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The best note-taking apps in 2021

By using one of the best note-taking apps, you can be sure that when a flash of creative inspiration hits, you can make a note of it there and then. Writing things down on paper means you might find it difficult to find them later, or even lose them completely. However, storing your thoughts, ideas and concepts electronically will keep them safe and secure, and you'll be able to use search to find them again later.

There are literally hundreds of note-taking apps on the market, many of them free, or at least offering a free trial. But no-one has the time to try them all out. So we've done the research for you, road-testing everything from the best iPad pro apps to the best Android apps

And so in this article, we bring you the very best note-taking apps available today, for a range of devices and platforms. Read on to find out which is the best fit for you.

Best note-taking apps: Screengrab of Evernote

(Image credit: Evernote)

01. Evernote

The best note-taking app overall.

Developer: Evernote Corporation | Available for: iOS, Mac, Windows, Android | Free version: Yes | Free trial for paid version: 14 days

Range of features
Granular search options
Paid plans expensive

Founded in 2000, Evernote was a pioneer in the field, and remains the cream of the best note-taking apps available today. With an excellent free version and working across all major platforms, this is the one we’d recommend for anyone new to note-taking apps.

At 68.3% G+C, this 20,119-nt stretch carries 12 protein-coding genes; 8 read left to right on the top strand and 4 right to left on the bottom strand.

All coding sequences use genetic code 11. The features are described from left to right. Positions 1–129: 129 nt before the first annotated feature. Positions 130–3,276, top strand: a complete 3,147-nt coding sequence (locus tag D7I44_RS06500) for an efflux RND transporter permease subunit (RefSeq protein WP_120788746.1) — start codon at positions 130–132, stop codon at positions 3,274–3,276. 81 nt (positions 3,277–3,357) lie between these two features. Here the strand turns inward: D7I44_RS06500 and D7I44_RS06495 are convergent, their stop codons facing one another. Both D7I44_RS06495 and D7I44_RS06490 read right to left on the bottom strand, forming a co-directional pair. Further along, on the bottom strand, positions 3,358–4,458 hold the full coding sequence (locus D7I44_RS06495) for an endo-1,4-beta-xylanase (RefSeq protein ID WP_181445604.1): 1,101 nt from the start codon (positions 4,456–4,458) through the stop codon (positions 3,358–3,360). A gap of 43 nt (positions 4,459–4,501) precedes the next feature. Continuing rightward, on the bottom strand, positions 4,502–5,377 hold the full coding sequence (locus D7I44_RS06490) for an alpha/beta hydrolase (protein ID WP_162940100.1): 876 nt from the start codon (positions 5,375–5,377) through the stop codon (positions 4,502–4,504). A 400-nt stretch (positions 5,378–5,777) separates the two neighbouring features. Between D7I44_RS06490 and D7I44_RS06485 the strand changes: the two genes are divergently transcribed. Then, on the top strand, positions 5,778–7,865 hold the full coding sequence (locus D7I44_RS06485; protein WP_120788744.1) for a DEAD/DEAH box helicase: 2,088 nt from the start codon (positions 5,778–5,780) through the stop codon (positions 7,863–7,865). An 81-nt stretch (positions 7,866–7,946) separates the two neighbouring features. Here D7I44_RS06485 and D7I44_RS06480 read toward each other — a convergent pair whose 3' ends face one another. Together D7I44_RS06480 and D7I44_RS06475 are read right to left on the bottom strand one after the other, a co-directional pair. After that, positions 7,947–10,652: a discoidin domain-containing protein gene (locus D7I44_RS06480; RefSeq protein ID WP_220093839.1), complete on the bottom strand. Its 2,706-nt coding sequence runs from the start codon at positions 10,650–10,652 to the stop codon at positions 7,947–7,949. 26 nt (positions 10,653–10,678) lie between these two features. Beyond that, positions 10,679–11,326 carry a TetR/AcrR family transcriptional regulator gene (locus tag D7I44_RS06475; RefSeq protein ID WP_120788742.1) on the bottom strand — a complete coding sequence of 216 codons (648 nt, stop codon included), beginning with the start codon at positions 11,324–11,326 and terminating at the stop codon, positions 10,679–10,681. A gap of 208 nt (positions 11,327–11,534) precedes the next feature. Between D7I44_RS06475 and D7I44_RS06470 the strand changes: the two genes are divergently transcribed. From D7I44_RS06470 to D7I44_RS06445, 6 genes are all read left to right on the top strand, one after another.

Why? Because it’s got a capable free version, you can access your notes practically anywhere (laptop, desktop computer, tablet, or phone), and it's packed full of useful features. We particularly like using the Web Clipper browser extension to save web pages; the ability to set reminders, and the integration with Siri for taking voice notes. Plus you can search your notes not just by text, but by tags, the date they were created, the type of media they contain, the location where you created them, and more.

There are two paid-for versions: Evernote Premium for individuals, and Evernote Business for, well, you guessed it. The former includes sync across unlimited devices (you only get two in the free plan), a 200MB maximum note size, 10GB monthly upload limit, and the abilities to access notes offline and annotate PDFs. The Business plan, meanwhile, offers even larger uploads and some great team collaboration tools. Neither of these plans come cheap, it has to be said, but if you want the Rolls Royce option, you’ve come to the right place.

Best note-taking apps: Screengrab of Bear